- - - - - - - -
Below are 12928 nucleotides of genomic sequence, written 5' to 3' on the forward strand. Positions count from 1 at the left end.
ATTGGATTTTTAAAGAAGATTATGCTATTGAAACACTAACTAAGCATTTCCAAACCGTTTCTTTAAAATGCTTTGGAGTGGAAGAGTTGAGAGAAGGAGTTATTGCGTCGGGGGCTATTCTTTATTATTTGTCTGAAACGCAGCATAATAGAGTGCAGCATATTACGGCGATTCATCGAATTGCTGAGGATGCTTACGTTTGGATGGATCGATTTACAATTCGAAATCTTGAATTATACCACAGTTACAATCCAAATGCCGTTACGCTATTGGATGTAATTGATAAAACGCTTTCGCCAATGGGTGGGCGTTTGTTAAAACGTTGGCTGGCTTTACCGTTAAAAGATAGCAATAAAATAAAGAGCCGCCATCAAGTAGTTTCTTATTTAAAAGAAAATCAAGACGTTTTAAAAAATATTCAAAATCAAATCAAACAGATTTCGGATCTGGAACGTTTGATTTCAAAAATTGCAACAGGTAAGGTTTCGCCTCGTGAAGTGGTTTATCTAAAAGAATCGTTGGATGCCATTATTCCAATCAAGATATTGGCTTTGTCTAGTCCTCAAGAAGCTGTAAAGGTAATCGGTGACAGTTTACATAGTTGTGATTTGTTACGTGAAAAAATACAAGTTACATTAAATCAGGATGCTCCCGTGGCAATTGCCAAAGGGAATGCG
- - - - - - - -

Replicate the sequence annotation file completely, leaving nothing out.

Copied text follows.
Below are 12928 nucleotides of genomic sequence, written 5' to 3' on the forward strand. Positions count from 1 at the left end.
ATTGGATTTTTAAAGAAGATTATGCTATTGAAACACTAACTAAGCATTTCCAAACCGTTTCTTTAAAATGCTTTGGAGTGGAAGAGTTGAGAGAAGGAGTTATTGCGTCGGGGGCTATTCTTTATTATTTGTCTGAAACGCAGCATAATAGAGTGCAGCATATTACGGCGATTCATCGAATTGCTGAGGATGCTTACGTTTGGATGGATCGATTTACAATTCGAAATCTTGAATTATACCACAGTTACAATCCAAATGCCGTTACGCTATTGGATGTAATTGATAAAACGCTTTCGCCAATGGGTGGGCGTTTGTTAAAACGTTGGCTGGCTTTACCGTTAAAAGATAGCAATAAAATAAAGAGCCGCCATCAAGTAGTTTCTTATTTAAAAGAAAATCAAGACGTTTTAAAAAATATTCAAAATCAAATCAAACAGATTTCGGATCTGGAACGTTTGATTTCAAAAATTGCAACAGGTAAGGTTTCGCCTCGTGAAGTGGTTTATCTAAAAGAATCGTTGGATGCCATTATTCCAATCAAGATATTGGCTTTGTCTAGTCCTCAAGAAGCTGTAAAGGTAATCGGTGACAGTTTACATAGTTGTGATTTGTTACGTGAAAAAATACAAGTTACATTAAATCAGGATGCTCCCGTGGCAATTGCCAAAGGGAATGCG